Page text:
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Old 2nd December 2014
Gear Nut

There were no DSP's in 1983 or were very expensive.

It's not a CPU doing the sound generation - it's a custom logic IC handling it. The CPU only does control functions. You could do FM on a CPU, but it wouldn't have been cost-effective at the time - even emulating a lesser Yamaha chip in software requires a good deal more horsepower than the DX7's CPU has to offer.

From what I gather the DX synths are actually phase distortion. A table with a sine being read out for a specific phase.
It's essentially a wavetable. (And don't confuse "phase modulation" with "phase distortion" - PD is just a marketing term, from Casio even.)

Here's something that was posted to the music-dsp list a few years ago. It has to do with the OPL2/OPL3 chips that were used in PC soundcards, but it's probably the same techniques that are involved for all of Yamaha's chips.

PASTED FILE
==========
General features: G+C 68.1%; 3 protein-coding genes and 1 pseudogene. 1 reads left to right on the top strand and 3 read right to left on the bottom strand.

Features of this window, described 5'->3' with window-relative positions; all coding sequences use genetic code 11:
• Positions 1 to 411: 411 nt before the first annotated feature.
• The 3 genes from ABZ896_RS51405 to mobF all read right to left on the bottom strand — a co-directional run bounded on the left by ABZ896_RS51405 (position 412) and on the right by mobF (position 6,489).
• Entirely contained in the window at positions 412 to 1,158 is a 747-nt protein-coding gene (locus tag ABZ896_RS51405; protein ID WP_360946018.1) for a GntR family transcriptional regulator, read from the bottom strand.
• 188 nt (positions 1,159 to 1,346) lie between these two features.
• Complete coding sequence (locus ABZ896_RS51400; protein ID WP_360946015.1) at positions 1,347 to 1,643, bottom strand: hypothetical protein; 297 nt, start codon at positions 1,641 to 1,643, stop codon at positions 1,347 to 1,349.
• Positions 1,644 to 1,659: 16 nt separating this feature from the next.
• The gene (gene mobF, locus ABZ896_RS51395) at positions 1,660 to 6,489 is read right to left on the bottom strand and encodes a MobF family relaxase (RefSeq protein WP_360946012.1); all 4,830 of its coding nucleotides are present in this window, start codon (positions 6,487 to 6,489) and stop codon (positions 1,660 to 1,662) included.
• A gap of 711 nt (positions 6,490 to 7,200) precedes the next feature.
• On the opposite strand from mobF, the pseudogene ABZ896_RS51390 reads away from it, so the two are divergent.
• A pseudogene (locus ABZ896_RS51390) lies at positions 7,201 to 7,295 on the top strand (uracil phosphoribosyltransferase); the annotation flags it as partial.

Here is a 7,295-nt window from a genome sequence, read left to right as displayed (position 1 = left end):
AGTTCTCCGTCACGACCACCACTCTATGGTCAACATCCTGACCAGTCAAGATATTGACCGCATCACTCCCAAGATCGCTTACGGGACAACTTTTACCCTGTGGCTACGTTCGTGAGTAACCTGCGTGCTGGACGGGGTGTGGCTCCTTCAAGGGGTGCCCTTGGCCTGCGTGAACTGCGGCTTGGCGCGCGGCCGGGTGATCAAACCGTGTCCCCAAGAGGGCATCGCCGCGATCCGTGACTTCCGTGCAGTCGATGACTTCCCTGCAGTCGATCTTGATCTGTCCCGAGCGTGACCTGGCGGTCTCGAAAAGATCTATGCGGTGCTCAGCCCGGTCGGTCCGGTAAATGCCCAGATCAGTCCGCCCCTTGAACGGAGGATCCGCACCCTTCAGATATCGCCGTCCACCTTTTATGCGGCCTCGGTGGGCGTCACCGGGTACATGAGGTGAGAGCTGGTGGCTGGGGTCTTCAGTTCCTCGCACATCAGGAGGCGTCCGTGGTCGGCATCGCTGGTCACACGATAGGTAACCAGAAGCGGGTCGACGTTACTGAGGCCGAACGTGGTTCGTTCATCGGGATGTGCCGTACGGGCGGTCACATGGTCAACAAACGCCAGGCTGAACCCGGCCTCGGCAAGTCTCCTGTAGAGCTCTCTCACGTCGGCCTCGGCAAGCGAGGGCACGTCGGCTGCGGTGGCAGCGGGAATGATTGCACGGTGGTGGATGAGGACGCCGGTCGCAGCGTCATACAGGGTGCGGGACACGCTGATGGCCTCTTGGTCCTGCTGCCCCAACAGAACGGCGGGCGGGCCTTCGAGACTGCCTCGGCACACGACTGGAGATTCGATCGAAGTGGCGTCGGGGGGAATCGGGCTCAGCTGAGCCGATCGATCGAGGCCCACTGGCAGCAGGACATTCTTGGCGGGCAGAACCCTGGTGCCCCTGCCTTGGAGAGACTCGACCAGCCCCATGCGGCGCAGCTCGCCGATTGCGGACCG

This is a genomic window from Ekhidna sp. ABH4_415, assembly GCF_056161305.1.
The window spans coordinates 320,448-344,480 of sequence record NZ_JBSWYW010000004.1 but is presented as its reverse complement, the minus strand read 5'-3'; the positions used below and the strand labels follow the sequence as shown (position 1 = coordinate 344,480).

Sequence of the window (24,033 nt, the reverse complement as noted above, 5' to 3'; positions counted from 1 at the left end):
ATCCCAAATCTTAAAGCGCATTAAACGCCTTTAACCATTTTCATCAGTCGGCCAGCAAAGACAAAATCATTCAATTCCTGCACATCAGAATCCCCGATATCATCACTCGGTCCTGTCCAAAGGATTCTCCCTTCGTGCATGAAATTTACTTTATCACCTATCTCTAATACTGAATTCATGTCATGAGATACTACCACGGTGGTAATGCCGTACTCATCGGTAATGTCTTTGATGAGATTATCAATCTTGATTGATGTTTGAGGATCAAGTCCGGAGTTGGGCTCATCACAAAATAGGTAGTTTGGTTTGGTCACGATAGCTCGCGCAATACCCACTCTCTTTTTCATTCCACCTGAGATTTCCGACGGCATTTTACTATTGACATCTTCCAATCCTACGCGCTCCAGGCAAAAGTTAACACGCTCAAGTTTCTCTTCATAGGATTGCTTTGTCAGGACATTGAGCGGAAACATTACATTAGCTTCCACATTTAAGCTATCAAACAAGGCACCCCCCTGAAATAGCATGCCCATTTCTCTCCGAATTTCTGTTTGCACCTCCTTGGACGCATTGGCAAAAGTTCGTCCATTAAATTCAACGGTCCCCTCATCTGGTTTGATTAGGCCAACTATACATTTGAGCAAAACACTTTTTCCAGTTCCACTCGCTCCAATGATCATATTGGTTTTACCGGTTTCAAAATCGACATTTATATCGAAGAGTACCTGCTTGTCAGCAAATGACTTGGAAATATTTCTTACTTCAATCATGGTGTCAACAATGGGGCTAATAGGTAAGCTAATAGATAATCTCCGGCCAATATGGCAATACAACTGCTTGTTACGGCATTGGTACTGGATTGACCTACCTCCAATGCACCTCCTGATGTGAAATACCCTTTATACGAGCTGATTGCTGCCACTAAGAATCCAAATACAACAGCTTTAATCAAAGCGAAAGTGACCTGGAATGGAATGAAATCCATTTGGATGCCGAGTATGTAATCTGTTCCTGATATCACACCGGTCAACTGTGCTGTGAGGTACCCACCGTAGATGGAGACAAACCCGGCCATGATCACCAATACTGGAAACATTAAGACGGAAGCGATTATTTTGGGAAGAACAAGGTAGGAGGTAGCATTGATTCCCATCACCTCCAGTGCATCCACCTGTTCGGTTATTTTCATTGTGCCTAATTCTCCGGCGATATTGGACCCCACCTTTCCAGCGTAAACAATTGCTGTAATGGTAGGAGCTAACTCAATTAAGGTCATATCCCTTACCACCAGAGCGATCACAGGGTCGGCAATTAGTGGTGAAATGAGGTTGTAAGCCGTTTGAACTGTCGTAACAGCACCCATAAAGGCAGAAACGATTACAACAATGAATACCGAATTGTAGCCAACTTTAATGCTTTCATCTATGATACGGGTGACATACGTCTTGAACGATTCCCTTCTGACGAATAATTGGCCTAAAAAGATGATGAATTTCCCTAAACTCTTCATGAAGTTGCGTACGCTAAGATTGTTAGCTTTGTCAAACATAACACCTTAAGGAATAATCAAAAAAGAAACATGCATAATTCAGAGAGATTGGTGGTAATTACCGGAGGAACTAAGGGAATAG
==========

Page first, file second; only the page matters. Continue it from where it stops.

And here Adlib / OPL2 / YM3812

Date: Fri Apr 18 02:44:09 2008
Subject: [music-dsp] YM3812 reverse engineering

Me and Matthew Gambrell have an interest in emulation of YM3812, which
is the OPL2 sound chip found in the Adlib and 8-bit Sound Blaster
cards. A later derivative OPL3 is found in early 16-bit Sound
Blasters. We sent one YM3812 and one YMF262 (OPL3) to MEFAS for
decapsulation; the cost was around 90 USD each. They indicated that
the chips would still be operational after decapsulation, but we had
no need to test this. Looking at the revealed YM3812 die surface with
a microscope turned out two ROM's.


The contents could be read bit-by-bit. The first ROM was a log-sin
waveform table, containing one quarter of a sine wave, 256 samples
long. The second ROM was an exponential table, 256 samples long. There
were no other ROM's larger than 16 samples. This is strong evidence
that YM3812 produces the sound without any multiplications, using for
frequency modulated (actually phase modulated) synthesis the formula:

out = exp(logsin(phase2 + exp(logsin(phase1) + gain1)) + gain2)


For more professional parts, the kinds used in the synths, you might expect to see variations on this theme, perhaps longer tables or wider data words; apparently the OPL chips have 11-bit resolution per operator, I think most synths after the first DX7s have higher resolution than that.